It is fall and that means it’s time to clean the gutters on your home. Removing the leaves that have fallen will keep your gutters flowing freely. This will help prevent ice dams or buildup of ice in your gutters and will help prevent expensive repairs.
Here are some tips on proper gutter maintenance.
- Dress properly. Wear a shirt with long sleeves and gloves.
- Use an extendable ladder with standoff stabilizers. This will keep the ladder from damaging the gutter.
- Use a small plastic scoop to remove debris. You can buy a gutter scoop from the hardware store.
- Dump the debris on to a plastic tarp. This will save your lawn from being ruined.
- Flush the gutters and downspouts with a garden hose. Look for leaks as the water runs through the gutters
If you would like to keep your gutters clear in between cleanings install gutter covers. They come in the form of mesh screens, clip-on grates, or porous foam. Gutters with gutter covers will still require regular maintenance.
With the tax deadline come and gone it is important to know that not paying your taxes can have significant repercussions. Tax laws and even worse the fallout from not paying your taxes can be a complicated mess. You could get stuck with a tax lien, if this happens to you here are tips on what can you do to remove a tax lien?
First, what is a tax lien? It is a legal way for the IRS to get an individual to pay tax debt. Liens can be placed on personal or real property when you fail to pay taxes within a given period of time. The lien is usually filed at a local County Clerk’s office and is a public document. It can also be filed with the Secretary of State.
Through the lien the IRS gains legal claim on property until the lienor can pay the tax that is owed. Tax liens are not only inconvenient but they can also affect your credit rating. The sale of any personal property will also be difficult or even impossible.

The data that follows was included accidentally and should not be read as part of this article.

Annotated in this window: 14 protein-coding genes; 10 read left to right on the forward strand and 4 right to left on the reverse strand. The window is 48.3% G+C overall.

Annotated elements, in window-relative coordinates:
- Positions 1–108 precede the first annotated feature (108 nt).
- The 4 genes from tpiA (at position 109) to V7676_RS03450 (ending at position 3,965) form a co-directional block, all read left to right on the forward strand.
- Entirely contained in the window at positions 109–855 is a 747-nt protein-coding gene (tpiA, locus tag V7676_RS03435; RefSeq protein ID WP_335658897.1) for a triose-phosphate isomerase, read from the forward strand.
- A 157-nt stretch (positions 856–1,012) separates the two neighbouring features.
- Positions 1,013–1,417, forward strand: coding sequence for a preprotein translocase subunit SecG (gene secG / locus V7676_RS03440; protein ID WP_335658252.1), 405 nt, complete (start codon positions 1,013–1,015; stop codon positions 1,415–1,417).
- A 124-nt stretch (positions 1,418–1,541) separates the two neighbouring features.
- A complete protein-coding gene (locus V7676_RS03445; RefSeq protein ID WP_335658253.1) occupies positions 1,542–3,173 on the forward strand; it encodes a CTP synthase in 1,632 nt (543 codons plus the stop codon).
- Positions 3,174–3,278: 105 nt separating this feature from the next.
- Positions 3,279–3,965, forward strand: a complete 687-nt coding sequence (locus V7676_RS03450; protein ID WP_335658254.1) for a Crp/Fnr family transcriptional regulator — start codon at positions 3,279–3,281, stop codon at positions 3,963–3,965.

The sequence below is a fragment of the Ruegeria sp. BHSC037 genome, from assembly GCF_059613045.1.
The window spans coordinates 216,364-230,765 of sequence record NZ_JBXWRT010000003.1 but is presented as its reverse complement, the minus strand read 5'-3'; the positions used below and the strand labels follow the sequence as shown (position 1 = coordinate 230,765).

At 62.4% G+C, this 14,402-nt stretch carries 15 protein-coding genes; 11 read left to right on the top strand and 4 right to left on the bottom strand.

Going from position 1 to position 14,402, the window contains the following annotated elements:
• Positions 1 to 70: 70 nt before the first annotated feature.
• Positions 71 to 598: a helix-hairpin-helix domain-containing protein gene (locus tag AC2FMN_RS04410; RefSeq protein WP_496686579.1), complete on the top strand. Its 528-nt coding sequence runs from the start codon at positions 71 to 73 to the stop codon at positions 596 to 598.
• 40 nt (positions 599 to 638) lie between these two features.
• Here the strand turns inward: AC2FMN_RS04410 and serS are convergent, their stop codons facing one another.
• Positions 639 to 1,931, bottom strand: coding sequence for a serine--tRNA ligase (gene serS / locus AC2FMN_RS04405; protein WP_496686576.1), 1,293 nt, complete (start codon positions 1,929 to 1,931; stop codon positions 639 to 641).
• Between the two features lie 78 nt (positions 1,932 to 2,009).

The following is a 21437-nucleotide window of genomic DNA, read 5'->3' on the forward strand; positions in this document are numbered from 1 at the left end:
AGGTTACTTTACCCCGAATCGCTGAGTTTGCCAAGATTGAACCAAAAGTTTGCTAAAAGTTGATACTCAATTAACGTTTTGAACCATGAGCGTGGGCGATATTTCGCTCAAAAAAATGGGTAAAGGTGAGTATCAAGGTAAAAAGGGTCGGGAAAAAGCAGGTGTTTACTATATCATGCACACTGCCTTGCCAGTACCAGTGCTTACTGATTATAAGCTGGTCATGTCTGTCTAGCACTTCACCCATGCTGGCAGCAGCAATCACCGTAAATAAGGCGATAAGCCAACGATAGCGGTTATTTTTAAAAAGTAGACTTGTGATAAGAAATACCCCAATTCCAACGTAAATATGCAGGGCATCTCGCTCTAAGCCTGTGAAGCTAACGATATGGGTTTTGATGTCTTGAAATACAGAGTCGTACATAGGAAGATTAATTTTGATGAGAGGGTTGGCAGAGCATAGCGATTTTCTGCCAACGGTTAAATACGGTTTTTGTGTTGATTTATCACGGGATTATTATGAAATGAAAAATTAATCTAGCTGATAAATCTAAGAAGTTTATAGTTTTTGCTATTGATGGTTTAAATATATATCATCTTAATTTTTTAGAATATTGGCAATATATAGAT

Your top priority should be to remove a tax lien as soon as possible. Here is what you need to know:
1. You have 30 days to respond to a tax lien after receiving a “Final Notice of Intent to Levy”.
2. Tax liens can expire but this may not be the best option. For tax liens more recent than November 6, 1990, the tax lien becomes unenforceable after 10 years. For all liens prior to November 6, 1990, the tax lien becomes unenforceable after six years.
3. A tax lien can show on your credit report forever. Even if it expires the lien will remain on your credit report, whether the IRS acts upon it or not.
4. Pay the tax that is owed. If you choose this option, your tax lien should be removed within 30 days. It can be removed from your credit report as well.
5. Prove a financial hardship. If you can prove to the IRS that levying money in your bank account will cause more harm than good and that it may cause you to never be able to pay them what you owe them.
6. Your best option is to consult with a tax professional to help you create a realistic tax payback plan or correspondence with the IRS.